5 Things All Job Seekers Should Do According To Recruiters

lady stressed sitting at desk trying to figure out her job search

Stressing about your job search? Follow the sage advice from our recruiters.

As professional recruiters, our goal is to match talent with the open opportunities we are working to fill on behalf of our clients as quickly and efficiently as possible. Great positions don’t stay open for long, that’s why it is so important for you as a job seeker to be at the top of your game and ready to move quick.

Tips & Pro Hacks To Improve Your Job Search  

1) Put Your Full Name in the Name of Your Resume File and Job Title

These days dozens of applicants may apply for a single job, sometimes thousands. (Yes, thousands.) In some cases, applicants may share the same or a similar name as another applicant and could cause some confusion when identifying who is who, and other times applicants don’t even include their name–just the job posting’s title or job number.

Always put your first name, middle initial (if you have one), last name, title, and any requested info listed in the posting in the naming convention of your resume file. This way, we can easily identify you and ensure you’re considered for all the openings that are a match.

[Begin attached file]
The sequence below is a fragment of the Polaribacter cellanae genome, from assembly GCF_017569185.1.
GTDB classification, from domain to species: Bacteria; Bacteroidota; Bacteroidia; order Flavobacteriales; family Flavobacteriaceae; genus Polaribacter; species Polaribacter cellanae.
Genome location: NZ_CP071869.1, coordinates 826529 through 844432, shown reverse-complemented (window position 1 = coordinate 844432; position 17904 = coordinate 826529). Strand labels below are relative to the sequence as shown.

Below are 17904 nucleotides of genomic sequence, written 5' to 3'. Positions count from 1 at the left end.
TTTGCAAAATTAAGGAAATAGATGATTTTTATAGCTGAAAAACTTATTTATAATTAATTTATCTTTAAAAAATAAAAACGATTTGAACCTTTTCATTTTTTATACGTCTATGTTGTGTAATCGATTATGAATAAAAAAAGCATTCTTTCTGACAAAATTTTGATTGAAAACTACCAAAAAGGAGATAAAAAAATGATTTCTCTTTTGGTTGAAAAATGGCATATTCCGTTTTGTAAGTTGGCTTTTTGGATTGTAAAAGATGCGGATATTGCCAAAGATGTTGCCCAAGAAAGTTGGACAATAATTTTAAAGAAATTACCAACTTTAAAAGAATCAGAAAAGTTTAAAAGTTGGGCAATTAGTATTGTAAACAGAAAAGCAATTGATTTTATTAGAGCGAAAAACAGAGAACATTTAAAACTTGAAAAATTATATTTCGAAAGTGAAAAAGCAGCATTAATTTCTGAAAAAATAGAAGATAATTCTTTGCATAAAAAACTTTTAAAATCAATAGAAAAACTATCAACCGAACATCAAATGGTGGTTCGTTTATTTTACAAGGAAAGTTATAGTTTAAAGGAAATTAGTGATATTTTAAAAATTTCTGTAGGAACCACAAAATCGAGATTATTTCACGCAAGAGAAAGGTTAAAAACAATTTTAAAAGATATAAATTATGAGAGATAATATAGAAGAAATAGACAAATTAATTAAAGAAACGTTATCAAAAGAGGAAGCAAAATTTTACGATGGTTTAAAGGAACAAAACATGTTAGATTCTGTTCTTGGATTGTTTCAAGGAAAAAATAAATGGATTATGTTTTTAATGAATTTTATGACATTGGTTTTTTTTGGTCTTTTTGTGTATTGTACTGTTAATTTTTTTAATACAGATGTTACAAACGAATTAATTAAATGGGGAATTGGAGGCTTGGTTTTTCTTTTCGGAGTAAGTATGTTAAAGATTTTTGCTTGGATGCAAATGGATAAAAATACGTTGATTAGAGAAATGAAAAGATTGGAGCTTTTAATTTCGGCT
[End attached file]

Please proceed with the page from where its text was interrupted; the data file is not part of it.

Submitting for multiple jobs? Each resume that you develop specifically for every position you apply to should have your full name along with the name of the title you are applying for. That way, there is no confusion as to what resume you want us to review and submit to our clients on your behalf.

2) Customize Your Resume for Each Job You Apply to

Employers and recruiters have to screen numerous resumes just to identify a handful of candidates they would like to speak to further regarding an opening. Making it easier for the employer or recruiter to understand just how you can contribute to an organization increases the odds that you’ll make it through the initial screening phase.


Review the job description in detail and make sure that your resume clearly demonstrates how you as a candidate can fulfill what is being sought after, or what you can do for them. Identify the keywords (specific hard and soft skills) and try to incorporate them within the top third of your resume. The reason to do this is a piece of software that many organizations use called an Applicant Tracking System. When you apply online for a position your application, including your resume, will be placed into a searchable database. The keywords that you’ve incorporated are used by an employer or recruiter to search through their applicant database for resumes matching the specified keywords that were entered.